National Geographic : 1964 Dec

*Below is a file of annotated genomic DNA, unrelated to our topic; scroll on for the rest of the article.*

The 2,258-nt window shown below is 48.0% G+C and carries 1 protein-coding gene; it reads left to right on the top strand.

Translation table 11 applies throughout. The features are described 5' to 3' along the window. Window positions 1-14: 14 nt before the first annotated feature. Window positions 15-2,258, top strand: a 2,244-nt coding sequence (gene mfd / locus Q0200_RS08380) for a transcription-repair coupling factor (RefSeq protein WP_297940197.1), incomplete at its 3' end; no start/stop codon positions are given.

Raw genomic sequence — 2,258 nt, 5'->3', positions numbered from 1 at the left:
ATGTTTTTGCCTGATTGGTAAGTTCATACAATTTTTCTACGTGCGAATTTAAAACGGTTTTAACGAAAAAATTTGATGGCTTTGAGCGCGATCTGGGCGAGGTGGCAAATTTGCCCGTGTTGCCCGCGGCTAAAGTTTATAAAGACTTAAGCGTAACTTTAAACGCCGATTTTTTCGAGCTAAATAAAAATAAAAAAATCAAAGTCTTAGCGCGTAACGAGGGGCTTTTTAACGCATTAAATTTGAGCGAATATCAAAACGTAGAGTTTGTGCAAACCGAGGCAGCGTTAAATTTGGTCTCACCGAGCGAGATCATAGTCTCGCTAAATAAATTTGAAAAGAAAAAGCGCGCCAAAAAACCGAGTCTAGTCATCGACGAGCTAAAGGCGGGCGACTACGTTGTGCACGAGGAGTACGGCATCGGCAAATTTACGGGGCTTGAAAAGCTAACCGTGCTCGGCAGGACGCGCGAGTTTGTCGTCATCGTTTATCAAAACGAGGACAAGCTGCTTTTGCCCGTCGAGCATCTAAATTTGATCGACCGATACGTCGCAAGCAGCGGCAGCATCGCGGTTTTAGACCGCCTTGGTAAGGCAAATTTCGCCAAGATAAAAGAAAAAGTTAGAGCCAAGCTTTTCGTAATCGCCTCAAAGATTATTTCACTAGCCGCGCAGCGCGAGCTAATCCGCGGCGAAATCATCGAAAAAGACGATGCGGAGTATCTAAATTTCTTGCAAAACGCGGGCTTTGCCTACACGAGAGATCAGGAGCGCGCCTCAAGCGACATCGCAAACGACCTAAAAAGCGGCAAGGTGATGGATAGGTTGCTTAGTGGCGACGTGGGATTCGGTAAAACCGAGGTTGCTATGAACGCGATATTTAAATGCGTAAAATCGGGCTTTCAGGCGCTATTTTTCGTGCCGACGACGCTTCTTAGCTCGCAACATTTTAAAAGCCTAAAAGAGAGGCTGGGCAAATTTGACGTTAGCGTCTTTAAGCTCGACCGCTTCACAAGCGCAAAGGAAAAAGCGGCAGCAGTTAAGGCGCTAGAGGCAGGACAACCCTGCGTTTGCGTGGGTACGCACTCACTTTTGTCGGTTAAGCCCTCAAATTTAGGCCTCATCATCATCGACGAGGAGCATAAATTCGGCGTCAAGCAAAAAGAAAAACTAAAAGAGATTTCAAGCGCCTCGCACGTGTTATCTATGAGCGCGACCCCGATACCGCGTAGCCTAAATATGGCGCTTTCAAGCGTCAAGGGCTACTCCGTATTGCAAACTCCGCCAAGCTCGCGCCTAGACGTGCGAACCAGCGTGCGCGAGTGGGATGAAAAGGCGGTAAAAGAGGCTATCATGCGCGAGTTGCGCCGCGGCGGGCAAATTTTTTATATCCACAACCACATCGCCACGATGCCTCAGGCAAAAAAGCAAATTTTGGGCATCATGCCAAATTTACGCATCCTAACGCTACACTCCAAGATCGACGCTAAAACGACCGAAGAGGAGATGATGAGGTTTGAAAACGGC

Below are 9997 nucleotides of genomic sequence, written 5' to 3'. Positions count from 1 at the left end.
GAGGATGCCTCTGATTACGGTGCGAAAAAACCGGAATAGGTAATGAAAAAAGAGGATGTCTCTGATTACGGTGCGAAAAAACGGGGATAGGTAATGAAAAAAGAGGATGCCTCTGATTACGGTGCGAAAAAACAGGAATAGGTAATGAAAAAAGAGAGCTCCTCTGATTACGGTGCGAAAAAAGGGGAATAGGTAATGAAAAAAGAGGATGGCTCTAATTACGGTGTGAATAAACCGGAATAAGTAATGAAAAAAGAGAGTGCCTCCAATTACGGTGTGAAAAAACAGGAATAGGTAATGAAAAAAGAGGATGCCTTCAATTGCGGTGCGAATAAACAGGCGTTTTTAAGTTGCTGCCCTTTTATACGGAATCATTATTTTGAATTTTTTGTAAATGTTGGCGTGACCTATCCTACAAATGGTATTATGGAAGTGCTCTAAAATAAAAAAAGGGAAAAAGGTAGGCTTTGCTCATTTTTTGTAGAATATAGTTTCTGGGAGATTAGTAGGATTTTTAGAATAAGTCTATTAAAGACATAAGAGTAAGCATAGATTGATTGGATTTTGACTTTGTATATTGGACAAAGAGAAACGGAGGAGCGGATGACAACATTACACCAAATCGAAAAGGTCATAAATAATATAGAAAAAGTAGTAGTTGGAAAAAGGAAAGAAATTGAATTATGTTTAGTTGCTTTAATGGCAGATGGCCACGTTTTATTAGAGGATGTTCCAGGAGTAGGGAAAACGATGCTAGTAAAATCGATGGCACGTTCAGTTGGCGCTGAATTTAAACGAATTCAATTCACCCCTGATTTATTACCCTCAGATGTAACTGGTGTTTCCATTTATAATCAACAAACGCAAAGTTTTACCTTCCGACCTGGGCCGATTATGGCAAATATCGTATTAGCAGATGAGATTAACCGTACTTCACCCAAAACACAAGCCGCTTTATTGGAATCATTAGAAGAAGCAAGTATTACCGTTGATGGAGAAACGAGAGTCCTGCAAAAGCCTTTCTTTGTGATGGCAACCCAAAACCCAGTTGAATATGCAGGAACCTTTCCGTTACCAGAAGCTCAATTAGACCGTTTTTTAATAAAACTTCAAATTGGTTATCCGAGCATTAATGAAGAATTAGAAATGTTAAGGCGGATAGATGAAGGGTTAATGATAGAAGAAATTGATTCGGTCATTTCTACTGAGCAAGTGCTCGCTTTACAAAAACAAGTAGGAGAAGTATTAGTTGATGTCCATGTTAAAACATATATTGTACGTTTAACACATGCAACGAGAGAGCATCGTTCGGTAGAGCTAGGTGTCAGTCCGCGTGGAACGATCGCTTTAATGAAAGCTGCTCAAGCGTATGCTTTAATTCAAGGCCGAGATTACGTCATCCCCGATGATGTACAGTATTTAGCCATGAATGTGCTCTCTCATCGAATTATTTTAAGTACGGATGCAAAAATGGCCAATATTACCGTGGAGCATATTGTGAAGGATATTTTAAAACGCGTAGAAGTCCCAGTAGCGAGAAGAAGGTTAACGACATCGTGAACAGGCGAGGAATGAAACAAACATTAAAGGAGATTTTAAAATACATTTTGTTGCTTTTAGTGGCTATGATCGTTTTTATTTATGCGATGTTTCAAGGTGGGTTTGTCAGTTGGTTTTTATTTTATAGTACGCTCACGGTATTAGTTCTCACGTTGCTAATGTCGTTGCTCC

Capital Here, in Capitol, Supreme Court, and White House, men seek to transmute the ideas and ideals of democ racy into action. The companion map, Suburban Washington, on a scale of 1.2 miles to the inch, finds a natural frame in the newly completed Cap ital Beltway, or outer loop. It encircles the city, enabling through traffic to bypass downtown areas. Within this ring nestle burgeoning Maryland and Virginia sub divisions that absorb much of the area's growth. Many of these, though photo graphed from the air, re quired visits by name-check ing cartographers. The easiest part of the arduous research job was locating the new National Geographic Society building at 17th and M Streets in downtown Washington. The cartographers work there. New Capital for a newborn Nation, Washington grew slow ly at first. The original 10-mile square District of Columbia was virtual wilderness, with only 14,000 inhabitants, when the White House welcomed its first occupants in 1800 (top); L'Enfant's city (in background tint) was only a dream. By Civil War times, Washington had as sumed the look of a capital (center); forts and encampments soon more than doubled its 1860 population of 75,000. To day the square has been swal lowed and the green of open country gives way to built-up areas-the tan segments. With the opening of the new 66-mile beltway, (reater Washington spills outward in all directions.